Domestic violence is an epidemic throughout the United States, and Colorado has chosen a more aggressive approach than most states in fighting it – but these policies don’t always work in favor of the victim. In fact, victims themselves may even be charged with domestic violence, which can result in jail time, loss of custody, and other serious penalties.
Protect yourself with the knowledge of Colorado’s domestic violence laws and how they may work against victims. The advice of an experienced Denver domestic violence attorney can help.
The more you know about the process of being arrested and charged with these crimes, the harder you can fight back for your freedom and safety.
Domestic Violence Is Not Limited to Bodily Injury in Colorado
Most people think domestic violence occurs when someone hits, chokes, or causes physical injury to a family member or significant other. This is true, but it’s not the only definition of domestic violence in Colorado.
A person may also be arrested and charged with domestic violence if they cause harm to a family member or significant other’s personal property. If, for example, your ex-boyfriend hits you and you retaliate by keying his car, peace officers may still arrest you for domestic violence and hit you with charges.
Colorado’s Mandatory Arrest Laws
Incidents of domestic violence are not always easy to understand. A victim may be issuing threats because they are scared. Aggressors may appear calm even as they attack their victims physically or emotionally.
So, how do peace officers who are called to the scene make a decision about “who started it” and who is the true abuser?
One of the most controversial policies in Colorado is mandatory arrest. If a peace officer is called to a scene and has reasonable cause to believe that someone has committed domestic violence, Colorado law dictates that an arrest must be made “without undue delay.”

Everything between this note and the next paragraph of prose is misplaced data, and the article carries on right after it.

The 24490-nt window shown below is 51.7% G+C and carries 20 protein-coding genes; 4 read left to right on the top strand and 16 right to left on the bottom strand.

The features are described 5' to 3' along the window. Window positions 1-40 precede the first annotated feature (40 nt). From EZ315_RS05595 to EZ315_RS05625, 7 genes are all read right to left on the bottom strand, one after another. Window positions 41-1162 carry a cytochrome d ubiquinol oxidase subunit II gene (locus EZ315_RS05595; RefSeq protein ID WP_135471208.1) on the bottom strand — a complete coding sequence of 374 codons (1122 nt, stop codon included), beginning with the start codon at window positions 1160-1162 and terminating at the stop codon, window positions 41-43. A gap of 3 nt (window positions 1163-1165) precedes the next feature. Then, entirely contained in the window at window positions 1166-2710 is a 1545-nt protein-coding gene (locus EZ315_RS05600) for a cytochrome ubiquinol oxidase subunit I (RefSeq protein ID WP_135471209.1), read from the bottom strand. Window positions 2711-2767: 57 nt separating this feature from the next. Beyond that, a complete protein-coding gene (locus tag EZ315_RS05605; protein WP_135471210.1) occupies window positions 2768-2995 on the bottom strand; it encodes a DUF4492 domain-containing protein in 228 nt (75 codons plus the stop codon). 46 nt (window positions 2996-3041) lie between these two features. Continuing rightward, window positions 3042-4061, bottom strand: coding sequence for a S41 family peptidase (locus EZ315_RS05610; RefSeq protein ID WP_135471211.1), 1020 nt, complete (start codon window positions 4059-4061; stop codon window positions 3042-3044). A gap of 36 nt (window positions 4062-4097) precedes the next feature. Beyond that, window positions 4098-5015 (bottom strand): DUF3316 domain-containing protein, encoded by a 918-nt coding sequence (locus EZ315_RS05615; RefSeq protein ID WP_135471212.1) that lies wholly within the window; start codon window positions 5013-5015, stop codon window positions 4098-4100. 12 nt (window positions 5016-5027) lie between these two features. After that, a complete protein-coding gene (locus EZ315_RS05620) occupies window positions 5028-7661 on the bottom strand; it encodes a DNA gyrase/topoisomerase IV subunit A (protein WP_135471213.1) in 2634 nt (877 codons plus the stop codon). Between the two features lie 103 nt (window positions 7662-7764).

Even if peace officers would prefer that both parties calm down and explain their story, or that no violence has been committed, someone has to be put in handcuffs.
Unfortunately, in cases of self-defense or miscommunications, officers may arrest the wrong person. Victims who are acting out due to fear or violence may be mistaken for the aggressor and arrested at the scene.
Reports in Colorado have shown that this has happened and that victims have been mistaken for the aggressor – and faced charges.
Once the Accusation Is Made, It Can’t Be Taken Back
Manipulating and abusing partners don’t just use physical violence to hurt their partners. They may lie or make false accusations – some of which could end up as testimony in court.
If law enforcement officers show up to your door and your partner accuses you of domestic violence, you may be arrested.
Unfortunately, once things cool down, your partner can’t “undo” their false accusation. If if they recant and say their earlier statement was false, victims – legitimate or otherwise – cannot drop domestic violence charges. Only state prosecutors can.
Moving Forward After Colorado Domestic Violence Charges
Thankfully, there’s still hope for victims who have been charged, because prosecutors may drop your charges due to lack of evidence, recanted statements, or other factors.
Also, criminal charges do not automatically result in jail time or other penalties. If you have been charged with domestic violence in Colorado, your case can still be closed without a guilty verdict.
However, they won’t be dropped automatically. Defendants need to fight back against charges with the help of a criminal defense lawyer. There are all kinds of defense strategies that someone accused of domestic violence may be able to use – reach out to a knowledgeable attorney who can help you pick the best one for your case.
About the Author:
Kimberly Diego is a criminal defense attorney in Denver practicing at The Law Office of Kimberly Diego. She obtained her undergraduate degree from Georgetown University and her law degree at the University of Colorado. She was named one of Super Lawyers’ “Rising Stars of 2012” and “Top 100 Trial Lawyers in Colorado” for 2012 and 2013 by The National Trial Lawyers. Both honors are limited to a small percentage of practicing attorneys in each state. She has also been recognized for her work in domestic violence cases.